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Various types of aluminum sheets are available. Which material is best suited as a foundation for oil painting?
I'm thinking about painting directly on a sandblasted surface (the first layer with titanium white (linseed)).
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I don't have a definitive answer, but here are two references that may help: A chart with comparative ratings for various applications, including surface treatment: https://www.normalien.de/pdf/en/Content_Alu14_E.pdfAn overview of technique for preparing aircraft aluminum to receive paint: http://www.zenithair.com/kit-data/ra/paint2.htmlHope this helps!
Sorry for the delay. Dr. Rosie Grayburn at the Scientific Research Laboratory located at Winterthur Museum has suggested the following:
"I wouldn’t recommend anything anodized as a support as this potentially can give rise to cracks in the paint/ground later on. AlSi alloys are used for casting, so probably not a good candidate. Apart from that I would suggest any of the following that fit these categories:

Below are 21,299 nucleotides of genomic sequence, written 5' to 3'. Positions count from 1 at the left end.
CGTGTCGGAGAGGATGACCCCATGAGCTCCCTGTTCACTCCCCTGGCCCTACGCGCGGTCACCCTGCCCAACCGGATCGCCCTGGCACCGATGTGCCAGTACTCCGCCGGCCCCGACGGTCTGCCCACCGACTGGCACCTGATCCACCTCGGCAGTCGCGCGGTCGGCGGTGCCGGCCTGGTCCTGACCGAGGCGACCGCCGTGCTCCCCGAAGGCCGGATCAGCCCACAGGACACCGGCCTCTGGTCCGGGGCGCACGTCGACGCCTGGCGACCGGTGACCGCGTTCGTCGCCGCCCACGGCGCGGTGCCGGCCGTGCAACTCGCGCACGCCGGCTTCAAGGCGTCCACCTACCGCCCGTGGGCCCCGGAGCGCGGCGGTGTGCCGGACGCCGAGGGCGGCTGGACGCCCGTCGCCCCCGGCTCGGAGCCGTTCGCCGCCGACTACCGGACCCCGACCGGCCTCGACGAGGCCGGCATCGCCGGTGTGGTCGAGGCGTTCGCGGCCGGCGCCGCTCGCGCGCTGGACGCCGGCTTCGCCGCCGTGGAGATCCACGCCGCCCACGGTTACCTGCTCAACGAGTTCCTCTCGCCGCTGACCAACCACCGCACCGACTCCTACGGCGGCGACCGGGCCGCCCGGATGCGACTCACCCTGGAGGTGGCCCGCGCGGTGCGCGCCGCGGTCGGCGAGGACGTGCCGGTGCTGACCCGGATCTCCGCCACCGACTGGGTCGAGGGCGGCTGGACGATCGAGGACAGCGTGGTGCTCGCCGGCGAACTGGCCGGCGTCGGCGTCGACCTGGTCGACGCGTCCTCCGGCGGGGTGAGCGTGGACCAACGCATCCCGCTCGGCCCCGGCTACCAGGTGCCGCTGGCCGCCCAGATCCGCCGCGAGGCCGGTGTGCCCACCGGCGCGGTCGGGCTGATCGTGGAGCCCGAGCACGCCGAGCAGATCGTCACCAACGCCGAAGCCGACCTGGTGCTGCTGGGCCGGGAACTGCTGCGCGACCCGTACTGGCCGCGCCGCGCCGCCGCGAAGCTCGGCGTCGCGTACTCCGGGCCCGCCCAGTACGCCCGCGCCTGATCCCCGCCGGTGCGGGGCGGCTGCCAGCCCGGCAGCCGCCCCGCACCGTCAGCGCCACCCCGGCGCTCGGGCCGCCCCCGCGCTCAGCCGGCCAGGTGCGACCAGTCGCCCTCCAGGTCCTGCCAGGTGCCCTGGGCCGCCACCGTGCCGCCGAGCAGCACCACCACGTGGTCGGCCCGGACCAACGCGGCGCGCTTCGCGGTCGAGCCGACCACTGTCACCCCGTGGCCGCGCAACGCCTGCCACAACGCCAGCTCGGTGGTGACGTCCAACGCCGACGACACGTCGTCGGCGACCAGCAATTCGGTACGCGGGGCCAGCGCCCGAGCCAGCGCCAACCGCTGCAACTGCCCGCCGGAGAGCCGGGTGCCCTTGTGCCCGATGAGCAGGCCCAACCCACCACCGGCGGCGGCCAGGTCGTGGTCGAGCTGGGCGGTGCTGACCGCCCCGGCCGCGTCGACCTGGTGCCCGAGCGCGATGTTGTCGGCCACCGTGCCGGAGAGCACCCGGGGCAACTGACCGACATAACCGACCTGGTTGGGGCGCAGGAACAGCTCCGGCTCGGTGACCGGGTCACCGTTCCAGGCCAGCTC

- Alloyed with magnesium will have good corrosion resistance
- Alloyed with zinc will be very hard, copper less so but still very tough."If it were me I would opt to go with Mg over Zinc in this case. It probably will not be an issue, but if there is the SLIGHTEST chance of Zn ions somehow leaching into your ground/paint why risk that as we now know there are so many problems associated with zinc.
Thank you very much for the answers.
I would be curious to know if oil paint applied to panels composed
of AlMgMn0 dried quicker than paint applied to AlMg, since Mn can be such an
effective siccative. It has long been stated that linseed oil on lead sheets or
in lead trays oxidizes at a far faster rate. This is a separate issue from
which is more appropriate as a substrate for oil painting. However, I would
avoid using a metal panel containing Zn for the caution stated above and for
any possible anti-oxidative effects.